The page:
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3.62  ·  Rating Details  ·  48,895 Ratings  ·  6,741 Reviews
Román cenami ověnčeného irského autora vypráví prostý příběh obyčejné mladé ženy, která na popud rodiny odejde za prací do New Yorku. Dobrý úmysl sestry a matky vede k tomu, že dívka nastoupí cestu do neznáma, do světa, který s ní nemá (alespoň zpočátku) nic společného, do života, který si sama nevybrala. Eilisina ztráta je tím palčivější, že se jí bolestně stýská po něčem ...more
Paperback, 304 pages
Published 2016 by Mladá Fronta (first published 2009)
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Patrick Yes, a twelve-year-old could read this. When he or she gets to the benign sexual scenes, talk to him or her about it. It's hardly something that…moreYes, a twelve-year-old could read this. When he or she gets to the benign sexual scenes, talk to him or her about it. It's hardly something that should be hidden or banned.(less)
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(showing 1-30 of 3,000)
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Jan 03, 2010 Angela rated it it was ok  ·  review of another edition
Shelves: irish
It's hard to read anything about books without hearing gushing praise for Brooklyn, so I settled in for a brilliant work about immigration and America and New York and alienation and crushing hard work and etc. Brooklyn, though, is no The Jungle or Call It Sleep. Set partially in 1950-ish Ireland and partly in Brooklyn, the novel follows spineless and benign Eilis through her voyage to the United States (arranged by her sister and a kind priest), where she receives a job, is enrolled some classe ...more
Dec 29, 2015 Steve rated it really liked it  ·  review of another edition
Brooklyn starts out as a nice little slice of life in Ireland in the early 50’s. Then Eilis, the younger of two sisters living at home with their mother, has a whole new life arranged for her in New York. It took rather a stiff upper lip for a young woman to cross the stormy seas and settle in a foreign land where the only person she knew was the priest who arranged the whole thing. Sea sickness gave way to homesickness, but her strength of character prevailed. The story then settled into how sh ...more
Image source (work by Anthony Gormley):

This is a charming, simple story about a sweet, straightforward young woman – until the final section, when it sears the reader’s heart and soars into another realm.

The first part is a delightful picture of small-town Ireland in the 1950s. The middle two parts chart Eilis’ arrival and settling in to life and study in Brooklyn. Not much happens. It’s well done, but I couldn’t see what all the fuss was about. Then she i
Glenn Sumi
Mar 22, 2016 Glenn Sumi rated it it was amazing  ·  review of another edition
A simple but universal coming-of-age story, beautifully and gracefully told

Usually I read the book before seeing the movie, but in this case I saw the movie first. I screened the lovely film back in August when I wrote a cover story on Brooklyn’s star, Saoirse Ronan, for my paper’s coverage of the Toronto Film Festival. I only now caught up with the novel. I’m so glad I did. It really made me appreciate Nick Hornby’s adaptation.

In 1950s small town Ireland, Eilis Lacey has few prospects in life;
2.5 Stars I'm sorry to say BROOKLYN was a disappointing read for me.

It was slow going throughout most of the story with a kind of monotone dialogue, and while I did find Eilis's initial trip from Ireland to America kind of fun and interesting, her life while in America was day-after-day of repetitive boredom for the reader. (at least for me)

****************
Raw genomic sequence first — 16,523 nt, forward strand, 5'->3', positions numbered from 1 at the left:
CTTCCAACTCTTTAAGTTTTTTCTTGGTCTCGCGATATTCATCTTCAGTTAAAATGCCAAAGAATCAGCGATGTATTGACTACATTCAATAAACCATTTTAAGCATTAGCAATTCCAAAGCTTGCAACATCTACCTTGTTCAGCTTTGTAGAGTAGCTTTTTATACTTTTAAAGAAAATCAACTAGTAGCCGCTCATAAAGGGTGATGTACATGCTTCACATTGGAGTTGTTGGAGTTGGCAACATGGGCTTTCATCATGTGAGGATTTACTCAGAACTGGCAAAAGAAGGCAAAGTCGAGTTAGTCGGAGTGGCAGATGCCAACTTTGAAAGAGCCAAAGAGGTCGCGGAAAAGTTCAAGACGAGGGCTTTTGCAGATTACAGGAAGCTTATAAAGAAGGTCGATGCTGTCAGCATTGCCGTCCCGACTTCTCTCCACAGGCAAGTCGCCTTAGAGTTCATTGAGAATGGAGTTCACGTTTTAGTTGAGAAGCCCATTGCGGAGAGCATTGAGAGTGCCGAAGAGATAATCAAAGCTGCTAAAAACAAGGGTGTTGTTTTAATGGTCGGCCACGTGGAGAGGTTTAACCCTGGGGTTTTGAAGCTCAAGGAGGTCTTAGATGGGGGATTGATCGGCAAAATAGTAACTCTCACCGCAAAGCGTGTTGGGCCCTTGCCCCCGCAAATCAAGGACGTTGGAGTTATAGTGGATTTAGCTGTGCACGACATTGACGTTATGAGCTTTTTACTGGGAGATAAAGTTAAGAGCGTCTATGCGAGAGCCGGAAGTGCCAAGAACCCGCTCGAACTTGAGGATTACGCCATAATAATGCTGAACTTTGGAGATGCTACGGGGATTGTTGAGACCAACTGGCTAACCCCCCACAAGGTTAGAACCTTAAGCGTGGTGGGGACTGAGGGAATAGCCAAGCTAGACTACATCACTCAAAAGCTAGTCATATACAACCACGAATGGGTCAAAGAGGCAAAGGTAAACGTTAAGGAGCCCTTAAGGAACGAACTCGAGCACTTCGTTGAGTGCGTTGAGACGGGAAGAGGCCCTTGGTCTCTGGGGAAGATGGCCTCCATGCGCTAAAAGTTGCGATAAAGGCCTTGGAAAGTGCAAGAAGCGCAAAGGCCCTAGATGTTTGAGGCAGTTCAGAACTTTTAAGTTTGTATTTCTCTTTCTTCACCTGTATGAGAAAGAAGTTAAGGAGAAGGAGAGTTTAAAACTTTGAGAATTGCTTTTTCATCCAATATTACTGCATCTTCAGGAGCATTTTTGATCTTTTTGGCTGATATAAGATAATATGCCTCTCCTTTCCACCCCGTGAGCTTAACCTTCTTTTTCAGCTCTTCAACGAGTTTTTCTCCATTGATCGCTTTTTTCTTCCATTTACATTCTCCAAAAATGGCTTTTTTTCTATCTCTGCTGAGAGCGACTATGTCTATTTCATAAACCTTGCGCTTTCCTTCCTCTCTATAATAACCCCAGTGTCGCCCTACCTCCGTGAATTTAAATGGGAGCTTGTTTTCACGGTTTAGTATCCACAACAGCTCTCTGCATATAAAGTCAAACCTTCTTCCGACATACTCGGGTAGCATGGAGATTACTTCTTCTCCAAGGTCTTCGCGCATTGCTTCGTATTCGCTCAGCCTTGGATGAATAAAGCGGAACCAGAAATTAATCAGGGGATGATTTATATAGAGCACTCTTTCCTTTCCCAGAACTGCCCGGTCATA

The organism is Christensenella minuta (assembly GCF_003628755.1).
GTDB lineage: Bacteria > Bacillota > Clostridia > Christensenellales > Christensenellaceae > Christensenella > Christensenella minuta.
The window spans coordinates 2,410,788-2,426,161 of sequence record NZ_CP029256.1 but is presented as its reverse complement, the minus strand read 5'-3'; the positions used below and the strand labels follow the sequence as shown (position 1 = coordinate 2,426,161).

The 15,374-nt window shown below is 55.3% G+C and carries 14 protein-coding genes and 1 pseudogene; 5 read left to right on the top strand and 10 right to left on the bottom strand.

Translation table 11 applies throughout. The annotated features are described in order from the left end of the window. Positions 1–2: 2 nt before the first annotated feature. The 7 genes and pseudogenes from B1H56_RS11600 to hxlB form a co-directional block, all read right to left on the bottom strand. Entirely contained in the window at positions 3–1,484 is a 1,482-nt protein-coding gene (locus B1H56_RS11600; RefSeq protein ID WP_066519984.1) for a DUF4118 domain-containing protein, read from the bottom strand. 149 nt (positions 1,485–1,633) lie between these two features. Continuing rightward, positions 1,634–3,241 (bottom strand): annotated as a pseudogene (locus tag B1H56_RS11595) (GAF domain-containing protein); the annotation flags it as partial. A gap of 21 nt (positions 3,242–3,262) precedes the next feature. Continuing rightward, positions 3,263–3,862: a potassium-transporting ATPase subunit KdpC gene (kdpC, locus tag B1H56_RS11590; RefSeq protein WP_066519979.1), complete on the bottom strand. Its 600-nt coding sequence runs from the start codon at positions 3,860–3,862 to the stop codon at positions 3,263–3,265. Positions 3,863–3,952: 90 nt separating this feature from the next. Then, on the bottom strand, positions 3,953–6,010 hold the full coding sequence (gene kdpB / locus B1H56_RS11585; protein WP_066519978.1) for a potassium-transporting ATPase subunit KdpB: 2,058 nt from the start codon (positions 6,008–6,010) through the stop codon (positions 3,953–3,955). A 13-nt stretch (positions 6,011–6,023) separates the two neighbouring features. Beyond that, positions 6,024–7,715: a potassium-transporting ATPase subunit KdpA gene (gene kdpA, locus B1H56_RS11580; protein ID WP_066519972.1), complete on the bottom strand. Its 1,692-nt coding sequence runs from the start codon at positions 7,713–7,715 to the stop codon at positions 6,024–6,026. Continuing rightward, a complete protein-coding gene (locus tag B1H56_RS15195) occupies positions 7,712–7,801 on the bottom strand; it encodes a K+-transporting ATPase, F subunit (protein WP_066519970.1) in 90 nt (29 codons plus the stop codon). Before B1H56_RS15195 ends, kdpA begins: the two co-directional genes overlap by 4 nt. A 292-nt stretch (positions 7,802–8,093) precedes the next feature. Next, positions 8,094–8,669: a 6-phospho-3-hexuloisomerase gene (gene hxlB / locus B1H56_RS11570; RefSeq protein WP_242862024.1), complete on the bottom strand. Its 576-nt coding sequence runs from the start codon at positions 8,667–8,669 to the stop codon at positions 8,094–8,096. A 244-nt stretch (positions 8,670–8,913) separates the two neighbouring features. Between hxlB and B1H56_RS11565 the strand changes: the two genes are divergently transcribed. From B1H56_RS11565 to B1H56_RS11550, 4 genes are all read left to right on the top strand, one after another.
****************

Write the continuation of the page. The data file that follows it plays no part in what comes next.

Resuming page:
As for Eilis herself, at first I thought she showed strength of character and heart, but by the end of the story, well.....I admit to hoping for her demise!

Will Byrnes
Nov 11, 2015 Will Byrnes rated it really liked it  ·  review of another edition
Shelves: brooklyn
Brooklyn is a wonderful character portrait and captures as well the struggle of an Irish immigrant to the US in the post war world. Eilis Lacy is a twenty-something in a small Irish town, frustrated at the sclerotic nature of her environment. Her life lies ahead of her in a single, entirely predictable line and she feels suffocated. She wants to study, to learn accountancy, or at least bookkeeping, so she can rise a little above her lowly economic situation. Seizing an unexpected opportunity she ...more
Sweetman Sweetman
Jun 01, 2010 Sweetman Sweetman rated it did not like it  ·  review of another edition
Recommends it for: no, I don't think I can
Recommended to Sweetman by: I read it because I loved "The Master" so completely was a quick read...
I expected far more and only in minute passage did I find it.
Mr. Toibin's BROOKLYN felt rushed, a bit glossed over, too formulaic for me to honestly believe the character of Eilis Lacey (and the name bothered me as much as her lack of substance).
There were small moments of brilliance: the terse passages of what was not said, which was the most telling, yet those glimmers were rare.
I could not identify in the least with Eilis, she was so one-dimensional, barely the
Florence (Lefty) MacIntosh
Mar 11, 2014 Florence (Lefty) MacIntosh rated it liked it  ·  review of another edition
Recommends it for: Irish author
Recommended to Florence (Lefty) by: Will Byrnes
Quick and easy read. A coming of age story about an Irish working-class girl who immigrates all alone to Brooklyn. Simple sums it up. The protagonist, the prose, the setting, the story, right down to the 50’s era, a simpler time. Not to be confused with easy, never that. Thought Colm’s depiction of Eilis Lacey’s feelings of alienation "the rest of her life would be a struggle with the unfamiliar" & battle with depression "all of the colour had been washed out of her world" well done.
As for
Peggy L
Jan 17, 2011 Peggy L rated it it was ok  ·  review of another edition
Although I vacilated between sympathizing with the main character and wondering at her thought processes, in the end, I was disappointed in her behavior, choices and the ending of this book.